8 Kohli, K. & Menon, M. Of a frictionless development : Ports have the potential to endanger the environment. Daily News and Analysis (DNA), 21 May 2017 <http://www.dnaindia.com/analysis/ column-of-a-frictionless-development-2445597>

9 India has around 7,500-km long coastline, but the country transports only 6 per cent of its cargo through the waterways compared with around 55 per cent on roadways and 35 per cent by the railways. As a result, India’s logistics costs as percentage of its GDP is as high as 19 per cent compared with 12.5 per cent in China. According to the echoes in New Delhi, India’s exports would go up by one and a half times if the country was able to reduce its logistics costs to 12 per cent. India’s cargo traffic growth is expected to increase to 2,500 MT in 2024-25 from 1,072 MT in 2015-16. In India, share of coastal and inland water transport is 2-3 per cent compared to China’s 25 per cent.

10 Sagarmala Coordination and Steering Committee (SCSC) is constituted under the chairmanship of the Cabinet Secretary with Secretaries of the Ministries of Shipping, Road Transport and Highways, Tourism, Defence, Home Affairs, Environment, Forest & Climate Change, Departments of Revenue, Expenditure, Industrial Policy and Promotion, Chairman, Railway Board and CEO, NITI Aayog as members. This Committee will provide coordination between various ministries, state governments and agencies connected with implementation and review the progress of implementation of the National Perspective Plan, Detailed Master Plans and projects. It will, inter alia, consider issues relating to funding of projects and their implementation. This Committee will also examine financing options available for the funding of projects, the possibility of public-private partnership in project financing/construction/ operation.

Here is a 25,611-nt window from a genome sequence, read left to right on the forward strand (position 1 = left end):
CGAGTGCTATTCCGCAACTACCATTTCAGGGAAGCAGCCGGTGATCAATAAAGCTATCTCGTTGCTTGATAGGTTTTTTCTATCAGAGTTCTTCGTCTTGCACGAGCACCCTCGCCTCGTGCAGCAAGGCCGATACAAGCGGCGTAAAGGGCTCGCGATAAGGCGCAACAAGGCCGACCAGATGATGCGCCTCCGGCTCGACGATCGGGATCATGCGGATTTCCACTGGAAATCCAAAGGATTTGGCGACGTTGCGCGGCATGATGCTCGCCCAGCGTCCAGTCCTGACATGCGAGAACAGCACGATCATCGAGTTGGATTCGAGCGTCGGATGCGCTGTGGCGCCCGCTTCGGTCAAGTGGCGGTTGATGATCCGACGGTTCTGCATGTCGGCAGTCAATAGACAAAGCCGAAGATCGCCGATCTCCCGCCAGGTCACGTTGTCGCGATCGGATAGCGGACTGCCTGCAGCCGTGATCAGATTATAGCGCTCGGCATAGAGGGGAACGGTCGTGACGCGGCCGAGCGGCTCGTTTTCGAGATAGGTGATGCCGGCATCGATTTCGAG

11 A National Sagarmala Apex Committee (NSAC) is geared for overall policy guidance and high level coordination, and to review various aspects of planning and implementation of the plan and projects. The NSAC shall be chaired by the Minister in-charge of Shipping, with Cabinet Ministers from stakeholder Ministries and Chief Ministers/Ministers in-charge of ports of maritime states as members. This committee, while providing policy direction and guidance for the initiative’s implementation, shall approve the overall National Perspective Plan (NPP) and review the progress of implementation of these plans.

12 Ray, S. S. Infrastructure: How Sagarmala project can be a shot in the arm for the economy. Financial Express. 21 Nov 2016 <http://www.financialexpress.com/economy/infrastructure-how-sagarmala-project- can-be-a-shot-in-the-arm-for-the-economy/450802/>

13 Indian ports handle more than 90 percent of India’s total EXIM trade volume. However, the current proportion of merchandize trade in Gross Domestic Product (GDP) of India is only 42 percent, whereas for some developed countries and regions in the world such as Germany and European Union, it is 75 percent and 70 percent respectively. Therefore, there is a great scope to increase the share of merchandising trade in India’s GDP. With the Union Government’s “Make in India” initiative, the share of merchandise trade in India’s GDP is expected to increase and approach levels achieved in developed countries. India lags far behind in ports and logistics infrastructure. Against a share of 9 percent of railways and 6 percent of roads in the GDP the share of ports is only 1 percent. In addition high logistics costs make Indian exports uncompetitive. This is another of the reasons from the economic front that the government wants to drill into the populace as a justification for the launch of the initiative.